Health effects[edit]

It is a weak carbonic anhydrase inhibitor.[21] In basic research, gallic acid extracted from grape seeds has been shown to inhibit the formation of amyloid fibrils, one of the potential causes of Alzheimer's disease and Parkinson's disease.[22][23][24] One study indicated that gallic acid has this effect on amyloid protein formation by modifying the properties of alpha-synuclein, a protein associated with the onset of neurodegenerative diseases.[24]

Gallic acid is classified as mutagen and teratogen.[3]

Potential uses[edit]

It can be used to produce polyesters based on phloretic acid and gallic acid.[25]

See also[edit]

References[edit]

  1. ^ LD Reynolds and NG Wilson, "Scribes and Scholars" 3rd Ed. Oxford: 1991. pp193–4.
  2. ^ Andrew Pengelly (2004), The Constituents of Medicinal Plants (2nd ed.), Allen & Unwin, p. 29-30 
  3. ^ a b c Edwin Ritzer; Rudolf Sundermann (2007), "Hydroxycarboxylic Acids, Aromatic", Ullmann's Encyclopedia of Industrial Chemistry (7th ed.), Wiley, p. 6 
  4. ^ Fiuza, S. M.; Gomes, C.; Teixeira, L. J.; Girão da Cruz, M. T.; Cordeiro, M. N. D. S.; Milhazes, N.; Borges, F.; Marques, M. P. M. "Phenolic acid derivatives with potential anticancer properties––a structure–activity relationship study. Part 1: Methyl, propyl and octyl esters of caffeic and gallic acids". Bioorganic & Medicinal Chemistry (Elsevier) 12 (13): 3581–3589. doi:10.1016/j.bmc.2004.04.026. 
  5. ^ Andrew Waterhouse. "Folin-Ciocalteau Micro Method for Total Phenol in Wine". UC Davis. 
  6. ^ Tsao, Makepeasce (July 1951). "A New Synthesis Of Mescaline". Journal of the American Chemical Society 73 (11): 5495–5496. doi:10.1021/ja01155a562. ISSN 0002-7863. 
  7. ^ Fruen, Lois. "Iron Gall Ink". 
  8. ^ Carl Wilhelm Scheele (1786) "Om Sal essentiale Gallarum eller Gallåple-salt" (On the essential salt of galls or gall-salt), Kongliga Vetenskaps Academiens nya Handlingar (Proceedings of the Royal [Swedish] Academy of Science), vol 7, pages 30-34.
  9. ^ Braconnot Henri (1818). "Observations sur la préparation et la purification de l'acide gallique, et sur l'existence d'un acide nouveau dans la noix de galle" [Observations on the preparation and purification of gallic acid, and on the existence of a new acid in galls]. Annales de chimie et de physique 9: 181–184. 
  10. ^ J. Pelouze (1833) "Mémoire sur le tannin et les acides gallique, pyrogallique, ellagique et métagallique," Annales de chimie et de physique, vol. 54, pages 337-365 [presented February 17, 1834].
  11. ^ Gallic acid pathway on metacyc.org
  12. ^ Dewick, PM; Haslam, E (1969). "Phenol biosynthesis in higher plants. Gallic acid". Biochemical Journal 113 (3): 537–542. PMC 1184696. PMID 5807212. 
  13. ^ Zucca, Paolo; Rosa, Antonella; Tuberoso, Carlo; Piras, Alessandra; Rinaldi, Andrea; Sanjust, Enrico; Dessì, Maria; Rescigno, Antonio (11 January 2013). "Evaluation of Antioxidant Potential of “Maltese Mushroom” (Cynomorium coccineum) by Means of Multiple Chemical and Biological Assays". Nutrients 5 (1): 149–161. doi:10.3390/nu5010149. 
  14. ^ Nakai, S (2000). "Myriophyllum spicatum-released allelopathic polyphenols inhibiting growth of blue-green algae Microcystis aeruginosa". Water Research 34 (11): 3026. doi:10.1016/S0043-1354(00)00039-7. 
  15. ^ Mämmelä, Pirjo; Savolainen, Heikki; Lindroos, Lasse; Kangas, Juhani; Vartiainen, Terttu (2000). "Analysis of oak tannins by liquid chromatography-electrospray ionisation mass spectrometry". Journal of Chromatography A 891 (1): 75–83. doi:10.1016/S0021-9673(00)00624-5. PMID 10999626.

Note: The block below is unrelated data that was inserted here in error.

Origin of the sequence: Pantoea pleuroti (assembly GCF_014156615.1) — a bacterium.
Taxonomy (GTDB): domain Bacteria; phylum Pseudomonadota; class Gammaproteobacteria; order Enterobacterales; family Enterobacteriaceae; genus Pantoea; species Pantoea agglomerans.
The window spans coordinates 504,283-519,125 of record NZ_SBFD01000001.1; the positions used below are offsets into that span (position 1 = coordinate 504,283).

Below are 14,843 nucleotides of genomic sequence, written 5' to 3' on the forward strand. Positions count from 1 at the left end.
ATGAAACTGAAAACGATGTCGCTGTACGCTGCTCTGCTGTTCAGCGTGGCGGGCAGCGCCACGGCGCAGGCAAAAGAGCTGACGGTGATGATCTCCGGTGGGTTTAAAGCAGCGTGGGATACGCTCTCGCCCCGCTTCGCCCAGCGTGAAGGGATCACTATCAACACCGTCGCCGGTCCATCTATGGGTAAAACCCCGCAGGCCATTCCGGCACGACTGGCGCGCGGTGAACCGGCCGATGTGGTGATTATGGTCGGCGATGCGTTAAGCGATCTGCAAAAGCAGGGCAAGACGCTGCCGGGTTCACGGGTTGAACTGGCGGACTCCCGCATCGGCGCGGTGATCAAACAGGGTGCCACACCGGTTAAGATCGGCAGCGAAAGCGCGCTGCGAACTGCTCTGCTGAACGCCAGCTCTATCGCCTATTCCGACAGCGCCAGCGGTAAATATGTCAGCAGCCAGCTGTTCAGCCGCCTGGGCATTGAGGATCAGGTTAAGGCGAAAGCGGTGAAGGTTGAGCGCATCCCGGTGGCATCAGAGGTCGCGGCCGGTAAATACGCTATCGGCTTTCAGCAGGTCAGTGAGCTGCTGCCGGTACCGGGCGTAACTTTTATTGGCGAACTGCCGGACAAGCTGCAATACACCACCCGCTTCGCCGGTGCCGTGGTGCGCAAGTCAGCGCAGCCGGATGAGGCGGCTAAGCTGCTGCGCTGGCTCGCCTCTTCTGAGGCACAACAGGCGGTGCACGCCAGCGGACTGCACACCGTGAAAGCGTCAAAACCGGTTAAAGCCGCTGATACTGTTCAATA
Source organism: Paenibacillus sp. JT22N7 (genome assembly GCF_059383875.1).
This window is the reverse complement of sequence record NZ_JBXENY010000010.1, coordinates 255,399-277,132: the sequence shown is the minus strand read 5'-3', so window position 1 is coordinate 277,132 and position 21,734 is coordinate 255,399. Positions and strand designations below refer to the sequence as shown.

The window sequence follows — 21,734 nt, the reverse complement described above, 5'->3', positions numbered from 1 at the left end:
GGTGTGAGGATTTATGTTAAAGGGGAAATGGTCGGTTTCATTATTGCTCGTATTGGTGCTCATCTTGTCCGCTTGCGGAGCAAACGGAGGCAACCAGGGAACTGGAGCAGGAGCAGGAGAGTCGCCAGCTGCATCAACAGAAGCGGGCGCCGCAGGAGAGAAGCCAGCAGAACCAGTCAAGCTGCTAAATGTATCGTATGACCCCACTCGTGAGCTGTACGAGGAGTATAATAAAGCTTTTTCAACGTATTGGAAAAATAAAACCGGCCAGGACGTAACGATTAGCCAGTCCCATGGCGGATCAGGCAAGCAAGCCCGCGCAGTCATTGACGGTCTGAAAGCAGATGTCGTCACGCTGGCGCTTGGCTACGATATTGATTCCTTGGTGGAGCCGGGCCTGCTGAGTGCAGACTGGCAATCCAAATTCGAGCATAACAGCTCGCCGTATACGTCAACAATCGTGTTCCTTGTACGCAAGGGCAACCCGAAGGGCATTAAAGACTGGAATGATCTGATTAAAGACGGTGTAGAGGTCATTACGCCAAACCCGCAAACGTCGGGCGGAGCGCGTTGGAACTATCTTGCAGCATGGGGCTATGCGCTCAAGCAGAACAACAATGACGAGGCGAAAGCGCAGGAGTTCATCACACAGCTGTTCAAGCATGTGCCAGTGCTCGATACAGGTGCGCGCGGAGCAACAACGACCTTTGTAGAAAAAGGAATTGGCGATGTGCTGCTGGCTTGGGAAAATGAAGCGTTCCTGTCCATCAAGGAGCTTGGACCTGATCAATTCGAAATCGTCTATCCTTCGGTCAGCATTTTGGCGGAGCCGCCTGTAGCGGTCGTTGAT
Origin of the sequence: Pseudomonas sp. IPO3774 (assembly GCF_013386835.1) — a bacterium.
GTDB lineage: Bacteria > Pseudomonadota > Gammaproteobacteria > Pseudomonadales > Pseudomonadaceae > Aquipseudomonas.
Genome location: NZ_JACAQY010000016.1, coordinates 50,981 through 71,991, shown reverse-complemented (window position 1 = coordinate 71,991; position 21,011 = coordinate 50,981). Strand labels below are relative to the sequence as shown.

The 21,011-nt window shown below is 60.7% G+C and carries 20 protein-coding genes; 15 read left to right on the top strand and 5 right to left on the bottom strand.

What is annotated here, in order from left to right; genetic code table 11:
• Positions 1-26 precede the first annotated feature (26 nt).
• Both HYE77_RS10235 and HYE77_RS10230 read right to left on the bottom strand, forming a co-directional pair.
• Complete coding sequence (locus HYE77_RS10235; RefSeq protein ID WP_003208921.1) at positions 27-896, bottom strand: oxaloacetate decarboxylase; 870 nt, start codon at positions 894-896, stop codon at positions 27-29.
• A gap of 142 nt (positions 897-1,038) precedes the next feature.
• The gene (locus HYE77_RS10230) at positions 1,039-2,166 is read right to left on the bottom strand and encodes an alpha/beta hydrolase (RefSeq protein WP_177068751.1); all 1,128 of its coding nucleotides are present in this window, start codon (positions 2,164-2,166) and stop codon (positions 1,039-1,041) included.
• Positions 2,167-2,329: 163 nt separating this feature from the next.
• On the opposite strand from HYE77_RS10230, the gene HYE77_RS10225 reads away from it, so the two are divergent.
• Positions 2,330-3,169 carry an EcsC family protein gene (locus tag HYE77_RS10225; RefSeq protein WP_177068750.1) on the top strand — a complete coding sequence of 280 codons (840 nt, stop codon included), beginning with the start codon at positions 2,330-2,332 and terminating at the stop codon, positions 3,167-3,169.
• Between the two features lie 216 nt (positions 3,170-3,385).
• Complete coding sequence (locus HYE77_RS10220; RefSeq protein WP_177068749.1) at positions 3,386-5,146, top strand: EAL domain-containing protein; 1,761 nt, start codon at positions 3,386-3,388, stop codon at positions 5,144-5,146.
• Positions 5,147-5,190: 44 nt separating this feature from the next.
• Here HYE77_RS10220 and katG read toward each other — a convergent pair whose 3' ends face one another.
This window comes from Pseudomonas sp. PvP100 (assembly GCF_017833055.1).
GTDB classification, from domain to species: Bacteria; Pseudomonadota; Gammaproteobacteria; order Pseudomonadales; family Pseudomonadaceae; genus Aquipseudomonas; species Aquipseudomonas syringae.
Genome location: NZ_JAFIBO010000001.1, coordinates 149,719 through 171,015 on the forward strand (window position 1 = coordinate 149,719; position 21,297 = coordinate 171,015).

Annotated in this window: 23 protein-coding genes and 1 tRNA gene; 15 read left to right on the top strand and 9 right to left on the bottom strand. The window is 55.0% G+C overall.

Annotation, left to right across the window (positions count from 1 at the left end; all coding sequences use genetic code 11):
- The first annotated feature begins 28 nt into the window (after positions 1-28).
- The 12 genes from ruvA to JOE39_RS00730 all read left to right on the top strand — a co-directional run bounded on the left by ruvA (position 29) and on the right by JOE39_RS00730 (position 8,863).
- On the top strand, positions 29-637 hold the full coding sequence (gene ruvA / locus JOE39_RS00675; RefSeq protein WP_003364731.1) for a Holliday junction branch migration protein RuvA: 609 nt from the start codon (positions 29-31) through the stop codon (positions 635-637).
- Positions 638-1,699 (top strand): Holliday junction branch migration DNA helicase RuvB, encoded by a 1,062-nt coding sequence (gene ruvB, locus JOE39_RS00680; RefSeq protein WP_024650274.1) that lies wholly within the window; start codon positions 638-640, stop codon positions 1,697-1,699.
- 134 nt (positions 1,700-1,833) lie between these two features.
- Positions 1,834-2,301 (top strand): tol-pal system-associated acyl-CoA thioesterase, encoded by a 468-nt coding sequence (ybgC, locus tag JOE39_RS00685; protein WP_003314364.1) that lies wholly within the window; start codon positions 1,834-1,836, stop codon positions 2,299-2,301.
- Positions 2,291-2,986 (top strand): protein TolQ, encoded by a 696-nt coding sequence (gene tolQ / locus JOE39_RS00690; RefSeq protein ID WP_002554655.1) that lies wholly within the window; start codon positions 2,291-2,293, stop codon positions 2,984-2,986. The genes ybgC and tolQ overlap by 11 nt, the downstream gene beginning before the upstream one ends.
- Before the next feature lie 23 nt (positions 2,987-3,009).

16. ^ a b Chanwitheesuk, Anchana; Teerawutgulrag, Aphiwat; Kilburn, Jeremy D.; Rakariyatham, Nuansri (2007). "Antimicrobial gallic acid from Caesalpinia mimosoides Lamk". Food Chemistry 100 (3): 1044. doi:10.1016/j.foodchem.2005.11.008. 
  17. ^ Antibacterial phenolics from Boswellia dalzielii. Alemika Taiwo E, Onawunmi Grace O and Olugbade, Tiwalade O, Nigerian Journal of Natural Products and Medicines, 2006 (abstract)
  18. ^ Pathak, S. B.; Niranjan, K.; Padh, H.; Rajani, M. et al. (2004). "TLC Densitometric Method for the Quantification of Eugenol and Gallic Acid in Clove". Chromatographia 60 (3–4): 241–244. doi:10.1365/s10337-004-0373-y. 
  19. ^ Gálvez, Miguel Carrero; Barroso, Carmelo García; Pérez-Bustamante, Juan Antonio (1994). "Analysis of polyphenolic compounds of different vinegar samples". Zeitschrift für Lebensmittel-Untersuchung und -Forschung 199: 29. doi:10.1007/BF01192948. 
  20. ^ Koyama, K; Goto-Yamamoto, N; Hashizume, K (2007). "Influence of maceration temperature in red wine vinification on extraction of phenolics from berry skins and seeds of grape (Vitis vinifera)". Bioscience, Biotechnology, and Biochemistry 71 (4): 958–65. doi:10.1271/bbb.60628. PMID 17420579. 
  21. ^ Satomi, H; Umemura, K; Ueno, A; Hatano, T; Okuda, T; Noro, T (1993). "Carbonic anhydrase inhibitors from the pericarps of Punica granatum L". Biological & Pharmaceutical Bulletin 16 (8): 787–90. doi:10.1248/bpb.16.787. PMID 8220326. 
  22. ^ Liu, Y; Pukala, T. L.; Musgrave, I. F.; Williams, D. M.; Dehle, F. C.; Carver, J. A. (2013). "Gallic acid is the major component of grape seed extract that inhibits amyloid fibril formation". Bioorganic & Medicinal Chemistry Letters 23 (23): 6336–40. doi:10.1016/j.bmcl.2013.09.071. PMID 24157371. 
  23. ^ Wang, Y. J.; Thomas, P; Zhong, J. H.; Bi, F. F.; Kosaraju, S; Pollard, A; Fenech, M; Zhou, X. F. (2009). "Consumption of grape seed extract prevents amyloid-beta deposition and attenuates inflammation in brain of an Alzheimer's disease mouse". Neurotoxicity Research 15 (1): 3–14. doi:10.1007/s12640-009-9000-x. PMID 19384583. 
  24. ^ a b Liu, Y; Carver, J. A.; Calabrese, A. N.; Pukala, T. L. (2014). "Gallic acid interacts with α-synuclein to prevent the structural collapse necessary for its aggregation". Biochimica et Biophysica Acta (BBA) - Proteins and Proteomics 1844 (9): 1481–1485. doi:10.1016/j.bbapap.2014.04.013. PMID 24769497. 
  25. ^ New polymer syntheses, 101. Liquid-crystalline hyperbranched and potentially biodegradable polyesters based on phloretic acid and gallic acid. Antonio Reina, Andreas Gerken, Uwe Zemann and Hans R. Kricheldorf, Macromolecular Chemistry and Physics, July 1999, Volume 200, Issue 7, pages 1784–1791, doi:10.1002/(SICI)1521-3935(19990701)200:7<1784::AID-MACP1784>3.0.CO;2-B

External links[edit]